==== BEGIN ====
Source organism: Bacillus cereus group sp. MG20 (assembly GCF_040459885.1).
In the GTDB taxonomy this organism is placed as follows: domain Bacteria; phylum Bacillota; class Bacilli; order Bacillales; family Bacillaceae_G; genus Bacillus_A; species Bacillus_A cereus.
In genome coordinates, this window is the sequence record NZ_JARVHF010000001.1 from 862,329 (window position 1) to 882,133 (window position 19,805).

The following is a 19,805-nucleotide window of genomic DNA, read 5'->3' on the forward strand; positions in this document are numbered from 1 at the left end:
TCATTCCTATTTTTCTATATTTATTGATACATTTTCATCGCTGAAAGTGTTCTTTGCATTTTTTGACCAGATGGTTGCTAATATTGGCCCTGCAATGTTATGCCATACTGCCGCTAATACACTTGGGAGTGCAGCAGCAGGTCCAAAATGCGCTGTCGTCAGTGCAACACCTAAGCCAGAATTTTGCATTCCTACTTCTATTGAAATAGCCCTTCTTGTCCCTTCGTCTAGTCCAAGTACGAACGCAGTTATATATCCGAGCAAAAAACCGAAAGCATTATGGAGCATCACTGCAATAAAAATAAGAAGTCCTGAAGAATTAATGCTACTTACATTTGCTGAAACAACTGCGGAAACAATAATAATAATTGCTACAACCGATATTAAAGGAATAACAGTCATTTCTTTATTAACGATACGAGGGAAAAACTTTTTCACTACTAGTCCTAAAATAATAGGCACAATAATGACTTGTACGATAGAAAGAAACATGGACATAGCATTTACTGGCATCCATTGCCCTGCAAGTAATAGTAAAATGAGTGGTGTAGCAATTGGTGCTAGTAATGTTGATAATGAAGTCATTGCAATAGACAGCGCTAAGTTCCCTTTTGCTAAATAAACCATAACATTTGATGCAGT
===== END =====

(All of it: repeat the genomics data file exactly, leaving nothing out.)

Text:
Source organism: Bacillus cereus group sp. MG20 (assembly GCF_040459885.1).
In the GTDB taxonomy this organism is placed as follows: domain Bacteria; phylum Bacillota; class Bacilli; order Bacillales; family Bacillaceae_G; genus Bacillus_A; species Bacillus_A cereus.
In genome coordinates, this window is the sequence record NZ_JARVHF010000001.1 from 862,329 (window position 1) to 882,133 (window position 19,805).

The following is a 19,805-nucleotide window of genomic DNA, read 5'->3' on the forward strand; positions in this document are numbered from 1 at the left end:
TCATTCCTATTTTTCTATATTTATTGATACATTTTCATCGCTGAAAGTGTTCTTTGCATTTTTTGACCAGATGGTTGCTAATATTGGCCCTGCAATGTTATGCCATACTGCCGCTAATACACTTGGGAGTGCAGCAGCAGGTCCAAAATGCGCTGTCGTCAGTGCAACACCTAAGCCAGAATTTTGCATTCCTACTTCTATTGAAATAGCCCTTCTTGTCCCTTCGTCTAGTCCAAGTACGAACGCAGTTATATATCCGAGCAAAAAACCGAAAGCATTATGGAGCATCACTGCAATAAAAATAAGAAGTCCTGAAGAATTAATGCTACTTACATTTGCTGAAACAACTGCGGAAACAATAATAATAATTGCTACAACCGATATTAAAGGAATAACAGTCATTTCTTTATTAACGATACGAGGGAAAAACTTTTTCACTACTAGTCCTAAAATAATAGGCACAATAATGACTTGTACGATAGAAAGAAACATGGACATAGCATTTACTGGCATCCATTGCCCTGCAAGTAATAGTAAAATGAGTGGTGTAGCAATTGGTGCTAGTAATGTTGATAATGAAGTCATTGCAATAGACAGCGCTAAGTTCCCTTTTGCTAAATAAACCATAACATTTGATGCAGT